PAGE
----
Brenda can’t come out to play

It’s been a busy week. Have I said this before? I guess so, but this week I’ve been a bit annoyed. Monday was the usual bitty day – loads of emails, prep for the rest of the week, TADS meeting minutes, getting props sorted out for our play, and finishing the adjudication. And my Monday GP surgery group, who worked really hard, as always, although two of the stalwart members were missing.

On Tuesday I had to go into the prison. They want me to write an article about staff receiving awards, and it was the awards ceremony. I picked up some useful quotes, but that was it – quite a long trip for not much, really. And when I came home I had to deal with a difficult email. As part of my work with Poetry on Loan, I had booked a young poet to perform in an open area of a library. He knew this; I told him when I first phoned him, and the library staff had sent him an email that mentioned it again. When he arrived for the event, he complained about having to perform in the open “like some street performer” (and what’s wrong with street performers?), and they showed him two alternative spaces – but these weren’t good enough either; nobody would know he was there, he said. He wanted to know where his warm-up act was, even though he had been told that he would be the only poet in this particular event. He told the library staff that he was going outside to make a phone call, and he didn’t come back. No event, then. As if this appalling rudeness wasn’t bad enough, he then tweeted about it, complaining that he shouldn’t have been treated this way. Now, we’ve had really well-known poets working with us; they have accepted less than ideal performing conditions and small audiences cheerfully, and just got on with sharing their work with the people who come. This guy, though, tweeted that the reason why he doesn’t get many bookings is because he’s not afraid to tell people what to do with their bookings (I’m paraphrasing here). Perhaps he doesn’t get work because he is an arrogant little … Anyway, I was very angry, and very disappointed, that a guy who is a good poet, and who seemed really nice when I met him, should behave in such a way. I had to send a long email of apology to the library concerned.

The next email in the Inbox told me that I had won a Highly Commended award in a poetry competition, so that cheered me up a bit. And then it was a rehearsal.

On Wednesday I typed up my new poem and sent it off for things, and prepared for my young people’s writing groups on Saturday – always quite a big job. I dealt with some stuff for the GDA one-act play festival, and then went to a funeral. What can you say about funerals? They’re sad, and they’re happy. We’ll all miss Mike, but we had all had the pleasure of knowing him.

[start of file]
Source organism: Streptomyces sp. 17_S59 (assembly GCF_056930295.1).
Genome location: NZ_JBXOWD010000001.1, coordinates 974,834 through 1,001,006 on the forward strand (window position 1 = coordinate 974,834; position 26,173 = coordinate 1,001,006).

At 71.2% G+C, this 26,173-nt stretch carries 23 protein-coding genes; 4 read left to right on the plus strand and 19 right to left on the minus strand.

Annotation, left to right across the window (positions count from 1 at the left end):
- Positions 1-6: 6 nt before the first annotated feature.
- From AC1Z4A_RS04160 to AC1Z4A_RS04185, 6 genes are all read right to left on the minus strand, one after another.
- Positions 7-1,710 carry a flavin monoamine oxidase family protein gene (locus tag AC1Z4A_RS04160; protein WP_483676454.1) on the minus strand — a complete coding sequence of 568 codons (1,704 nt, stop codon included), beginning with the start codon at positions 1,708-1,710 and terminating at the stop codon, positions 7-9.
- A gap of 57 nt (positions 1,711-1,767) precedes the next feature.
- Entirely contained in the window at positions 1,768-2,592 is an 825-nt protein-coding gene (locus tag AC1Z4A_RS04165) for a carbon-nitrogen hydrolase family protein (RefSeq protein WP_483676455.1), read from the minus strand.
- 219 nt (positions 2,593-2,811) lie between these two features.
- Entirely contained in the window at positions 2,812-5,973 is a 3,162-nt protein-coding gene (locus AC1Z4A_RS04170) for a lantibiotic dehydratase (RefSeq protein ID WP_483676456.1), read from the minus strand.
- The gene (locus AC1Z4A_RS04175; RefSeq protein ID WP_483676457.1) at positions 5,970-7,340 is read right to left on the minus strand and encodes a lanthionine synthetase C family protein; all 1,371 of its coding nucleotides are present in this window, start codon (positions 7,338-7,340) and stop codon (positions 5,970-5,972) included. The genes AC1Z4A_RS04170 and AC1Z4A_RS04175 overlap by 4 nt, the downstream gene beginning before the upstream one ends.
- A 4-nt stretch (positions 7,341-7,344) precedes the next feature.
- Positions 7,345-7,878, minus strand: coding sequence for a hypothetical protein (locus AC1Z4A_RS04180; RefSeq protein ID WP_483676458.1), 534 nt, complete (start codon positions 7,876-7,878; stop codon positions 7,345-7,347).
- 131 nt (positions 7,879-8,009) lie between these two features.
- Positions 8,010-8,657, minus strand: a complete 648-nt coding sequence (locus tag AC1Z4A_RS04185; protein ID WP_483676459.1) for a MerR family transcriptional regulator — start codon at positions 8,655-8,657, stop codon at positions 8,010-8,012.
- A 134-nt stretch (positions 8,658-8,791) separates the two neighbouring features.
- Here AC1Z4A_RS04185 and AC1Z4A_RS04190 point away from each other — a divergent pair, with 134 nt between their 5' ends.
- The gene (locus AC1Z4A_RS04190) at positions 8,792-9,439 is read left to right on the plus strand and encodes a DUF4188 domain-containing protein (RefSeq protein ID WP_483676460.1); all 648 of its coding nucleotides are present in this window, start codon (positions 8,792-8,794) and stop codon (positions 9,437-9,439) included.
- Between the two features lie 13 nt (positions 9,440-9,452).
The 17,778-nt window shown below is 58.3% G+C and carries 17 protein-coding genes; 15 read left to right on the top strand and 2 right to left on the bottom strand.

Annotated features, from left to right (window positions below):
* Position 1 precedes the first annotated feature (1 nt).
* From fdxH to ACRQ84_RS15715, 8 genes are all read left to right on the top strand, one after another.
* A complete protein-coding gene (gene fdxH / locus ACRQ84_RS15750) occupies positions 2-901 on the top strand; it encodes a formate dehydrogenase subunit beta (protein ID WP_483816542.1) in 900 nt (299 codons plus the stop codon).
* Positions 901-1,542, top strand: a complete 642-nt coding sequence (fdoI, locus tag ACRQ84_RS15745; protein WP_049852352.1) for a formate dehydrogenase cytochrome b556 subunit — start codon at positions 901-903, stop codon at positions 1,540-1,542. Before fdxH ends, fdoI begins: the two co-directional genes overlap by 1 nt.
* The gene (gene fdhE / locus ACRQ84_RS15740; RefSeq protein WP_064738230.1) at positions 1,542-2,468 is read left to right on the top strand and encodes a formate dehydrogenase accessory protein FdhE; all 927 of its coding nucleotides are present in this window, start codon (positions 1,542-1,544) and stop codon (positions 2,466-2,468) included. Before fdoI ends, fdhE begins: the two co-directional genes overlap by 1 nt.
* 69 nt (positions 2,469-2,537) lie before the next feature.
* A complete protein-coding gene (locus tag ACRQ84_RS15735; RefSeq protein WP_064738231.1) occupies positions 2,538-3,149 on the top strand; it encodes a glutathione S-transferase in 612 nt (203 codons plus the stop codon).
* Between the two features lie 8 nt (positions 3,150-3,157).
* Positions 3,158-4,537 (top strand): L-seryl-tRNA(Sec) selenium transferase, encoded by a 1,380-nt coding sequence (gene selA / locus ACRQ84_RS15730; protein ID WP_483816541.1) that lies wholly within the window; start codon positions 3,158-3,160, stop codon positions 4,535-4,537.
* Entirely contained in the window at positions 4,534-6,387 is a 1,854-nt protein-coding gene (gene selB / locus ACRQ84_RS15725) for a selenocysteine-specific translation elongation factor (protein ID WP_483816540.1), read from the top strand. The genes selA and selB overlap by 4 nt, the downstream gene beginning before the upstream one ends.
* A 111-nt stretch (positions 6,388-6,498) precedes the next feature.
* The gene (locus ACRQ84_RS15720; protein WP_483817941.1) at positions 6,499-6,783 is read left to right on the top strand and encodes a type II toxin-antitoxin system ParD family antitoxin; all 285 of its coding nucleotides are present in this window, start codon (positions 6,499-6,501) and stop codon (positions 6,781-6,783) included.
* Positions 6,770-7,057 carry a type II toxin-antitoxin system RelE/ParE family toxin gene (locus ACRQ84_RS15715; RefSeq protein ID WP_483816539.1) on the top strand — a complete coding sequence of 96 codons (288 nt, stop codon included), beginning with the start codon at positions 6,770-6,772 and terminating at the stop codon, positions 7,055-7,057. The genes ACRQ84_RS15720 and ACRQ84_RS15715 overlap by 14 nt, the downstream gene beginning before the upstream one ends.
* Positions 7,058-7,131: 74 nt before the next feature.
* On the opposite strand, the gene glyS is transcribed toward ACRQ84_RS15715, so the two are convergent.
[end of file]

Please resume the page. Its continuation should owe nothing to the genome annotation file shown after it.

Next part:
I went straight from there to the hospital, where I met a woman with stage 4 cancer, who has already lived longer than she has been told she should, and is packing in as much good stuff as she can. She has been skiing this year, and abseiling and rock-scrambling, and she was off toNew Zealandthe day after I spoke to her. Wow! What a woman! In the evening I went swimming; I really need to get the muscles working a bit before I go on holiday. I rounded off the day with some emails.

Thursday was the prison. It was the last day of the drama and playwriting course I’ve been running, and the last day for a guy I’ve been working with for a long time. He’s another one I’ll miss; he had worked really hard to improve his writing and was always good fun in the group. I had planned to go and see a film with The Bloke in the evening, but I had to say no, in the end; Brenda couldn’t come out to play because there were the prison and hospital write-ups to do. Sigh.

On Friday I did more work on props and prep, and made all the corrections to three books to go to an online publisher, and ran my other GP surgery group. I am pushing them way beyond what they thought they could do; perhaps I should rein back a bit.

And I had a letter about my pension. Something else to get cross about – but mostly because of the contrast between my business pension and my local authority pension. I worked for a local authority for just over 2 years, 2 days a week, at half the salary I had when I was in business (it was an arts job, and therefore by nature badly paid). I worked for one company for 12 years, full time, at double the local authority salary. By my reckoning, the business pension should be paying 30 times more than the local authority one – but the business pension is a money-purchase scheme, and the local authority is a nice cushy local authority pension, and it fact the business pension is only 6 times more than the local authority one. Both of them are tiny, of course, but that’s my problem. But I am in a position to make a direct comparison between these two different pensions, and next time I hear anyone complain about local authority pensions I’m going to find it very difficult to keep quiet.

Oh – in the evening was another rehearsal.

On Saturday, I ran three writing groups for children and young people, with only 15 minutes between each one. I love doing this; it’s full-on and all action – but I am tired in the evening afterwards, when the adrenaline has gone.

And on Sunday I worked on a book for the GP surgery group, and the audio edit of the prison play.

And finally I went out to play, to see Salmon fishing in the Yemen, which is a lovely, gentle film. Just what I needed.

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